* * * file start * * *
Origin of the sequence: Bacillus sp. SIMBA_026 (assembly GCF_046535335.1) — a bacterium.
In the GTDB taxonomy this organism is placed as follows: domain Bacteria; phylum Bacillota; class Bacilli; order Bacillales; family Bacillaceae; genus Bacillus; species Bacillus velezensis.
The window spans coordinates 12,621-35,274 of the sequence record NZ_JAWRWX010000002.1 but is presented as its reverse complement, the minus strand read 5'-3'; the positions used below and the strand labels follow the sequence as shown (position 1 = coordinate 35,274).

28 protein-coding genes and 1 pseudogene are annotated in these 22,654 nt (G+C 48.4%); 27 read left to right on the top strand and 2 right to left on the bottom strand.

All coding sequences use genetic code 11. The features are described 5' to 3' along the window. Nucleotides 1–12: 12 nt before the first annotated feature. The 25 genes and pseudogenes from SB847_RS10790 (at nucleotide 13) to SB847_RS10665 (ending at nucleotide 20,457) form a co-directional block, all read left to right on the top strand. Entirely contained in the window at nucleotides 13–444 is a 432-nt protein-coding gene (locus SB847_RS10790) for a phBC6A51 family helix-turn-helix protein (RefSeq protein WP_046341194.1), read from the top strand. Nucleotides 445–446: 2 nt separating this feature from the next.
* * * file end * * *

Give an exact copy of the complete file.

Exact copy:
Origin of the sequence: Bacillus sp. SIMBA_026 (assembly GCF_046535335.1) — a bacterium.
In the GTDB taxonomy this organism is placed as follows: domain Bacteria; phylum Bacillota; class Bacilli; order Bacillales; family Bacillaceae; genus Bacillus; species Bacillus velezensis.
The window spans coordinates 12,621-35,274 of the sequence record NZ_JAWRWX010000002.1 but is presented as its reverse complement, the minus strand read 5'-3'; the positions used below and the strand labels follow the sequence as shown (position 1 = coordinate 35,274).

28 protein-coding genes and 1 pseudogene are annotated in these 22,654 nt (G+C 48.4%); 27 read left to right on the top strand and 2 right to left on the bottom strand.

All coding sequences use genetic code 11. The features are described 5' to 3' along the window. Nucleotides 1–12: 12 nt before the first annotated feature. The 25 genes and pseudogenes from SB847_RS10790 (at nucleotide 13) to SB847_RS10665 (ending at nucleotide 20,457) form a co-directional block, all read left to right on the top strand. Entirely contained in the window at nucleotides 13–444 is a 432-nt protein-coding gene (locus SB847_RS10790) for a phBC6A51 family helix-turn-helix protein (RefSeq protein WP_046341194.1), read from the top strand. Nucleotides 445–446: 2 nt separating this feature from the next.